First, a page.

Law360 (May 14, 2020, 10:10 PM EDT) -- A Texas federal judge denied a request for compassionate release of a Houston psychiatrist serving a 12-year prison sentence for her role in a $158 million Medicare fraud scheme, ruling Thursday that the bid stems from a "generalized fear of contracting COVID-19" while lacking any "extraordinary and compelling reason."
U.S. District Judge Ewing Werlein Jr. denied the request for the compassionate release of Sharon Iglehart, whom a jury convicted in 2015 of charges related to health care fraud for her part in a yearslong scheme involving phony Medicare and Medicaid claims for mental health treatment. The judge found the bid fails to present evidence that Iglehart has a medical condition that renders her immunocompromised.
On top of that, the judge said, Iglehart's daughter Morgan Lynette Ross brought the request to the court even though she lacks authorization to do so.
"The court understands Ross's concern for her mother and desire to have her released from prison, but Ross is not a lawyer and cannot act in federal court as if she were a lawyer," Judge Werlein wrote. "Accordingly, this motion is subject to dismissal because Ross is not authorized by law to represent Iglehart in this case."
Iglehart is currently housed at a Texas minimum-security prison with other women serving time for white-collar offenses. She is one of 16 people convicted in a scheme in which practitioners submitted about $158 million in false and fraudulent claims for partial hospitalization programs, intensive outpatient treatments for severe mental illness, through Houston's Riverside General Hospital between 2006 and 2012, according to the U.S. Department of Justice.
Iglehart also personally billed Medicare for individual psychotherapy and other treatment of patients at other Riverside locations, which she never actually provided, according to prosecutors. The psychiatrist was further shown to have falsified the medical records of patients at Riverside's inpatient facility to make it appear as if she had provided psychiatric treatment when she did not, the government said.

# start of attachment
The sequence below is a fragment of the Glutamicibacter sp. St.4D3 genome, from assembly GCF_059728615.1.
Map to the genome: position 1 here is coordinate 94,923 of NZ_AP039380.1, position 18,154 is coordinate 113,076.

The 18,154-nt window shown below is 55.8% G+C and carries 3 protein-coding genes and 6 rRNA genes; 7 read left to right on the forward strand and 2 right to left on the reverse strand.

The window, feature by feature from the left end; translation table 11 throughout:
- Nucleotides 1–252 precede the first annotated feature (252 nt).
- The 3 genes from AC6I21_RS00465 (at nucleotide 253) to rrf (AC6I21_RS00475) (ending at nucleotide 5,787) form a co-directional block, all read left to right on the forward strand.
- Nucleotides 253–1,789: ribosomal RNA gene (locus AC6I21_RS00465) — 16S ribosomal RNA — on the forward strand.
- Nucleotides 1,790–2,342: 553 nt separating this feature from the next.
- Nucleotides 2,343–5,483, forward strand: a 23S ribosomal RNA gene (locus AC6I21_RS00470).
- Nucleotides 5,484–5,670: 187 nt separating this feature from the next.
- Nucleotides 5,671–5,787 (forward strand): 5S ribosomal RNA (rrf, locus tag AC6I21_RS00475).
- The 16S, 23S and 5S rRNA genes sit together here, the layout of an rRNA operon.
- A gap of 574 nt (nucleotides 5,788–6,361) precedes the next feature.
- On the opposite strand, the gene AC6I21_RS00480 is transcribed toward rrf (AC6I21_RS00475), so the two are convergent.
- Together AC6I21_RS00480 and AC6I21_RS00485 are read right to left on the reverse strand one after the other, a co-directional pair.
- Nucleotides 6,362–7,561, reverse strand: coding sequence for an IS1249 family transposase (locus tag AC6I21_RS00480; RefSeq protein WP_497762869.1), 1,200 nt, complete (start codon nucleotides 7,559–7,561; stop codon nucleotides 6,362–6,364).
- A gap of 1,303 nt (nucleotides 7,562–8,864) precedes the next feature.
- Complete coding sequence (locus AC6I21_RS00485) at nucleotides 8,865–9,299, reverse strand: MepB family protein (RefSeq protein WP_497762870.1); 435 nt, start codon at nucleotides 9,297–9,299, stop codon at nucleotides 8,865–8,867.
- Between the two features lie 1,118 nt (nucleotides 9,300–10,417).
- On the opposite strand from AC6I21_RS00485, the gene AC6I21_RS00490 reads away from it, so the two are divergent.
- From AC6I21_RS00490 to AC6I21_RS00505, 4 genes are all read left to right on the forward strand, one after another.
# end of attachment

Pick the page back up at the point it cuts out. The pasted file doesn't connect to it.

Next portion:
Shortly after the COVID-19 pandemic began, Iglehart requested compassionate release from the warden at her prison camp, which was denied last month. Iglehart's daughter then filed a motion for compassionate release on her mother's behalf, claiming the 64-year-old is at greater risk for developing a severe case of COVID-19 should she contract the virus. She said her mother suffers from hypertension, prediabetes, petit mal seizures and polycystic breast disease.
But Judge Werlein said there have been no reported cases of COVID-19 at Federal Prison Camp Bryan as of May 12, and that Iglehart's intake form says she did not have a history of seizures. Furthermore, the judge said there is no evidence that Iglehart sought treatment for diabetes or experienced any petit mal seizures in the nearly four years that she has been at the prison.
"Assuming, without deciding, that Iglehart has the medical conditions that Ross claims she does, none of these conditions are alleged to be terminal illnesses," the judge said.
The judge said extraordinary and compelling reasons for early release may include a defendant over 65 years old who is experiencing serious mental or physical deterioration, if that person has served 10 years or 75% of their sentence, or if a defendant were the only person available to care for a child or an incapacitated partner.
The DOJ declined to comment. Representatives for Iglehart could not be reached for comment Thursday.
The government is represented by Catherine E. Wagner of the U.S. Department of Justice' Criminal Division.
Counsel information for Iglehart could not immediately be determined Thursday.
The case is U.S. v. Iglehart, case number 4:13-cr-00746, in the U.S. District Court for the Southern District of Texas.
--Editing by Breda Lund.
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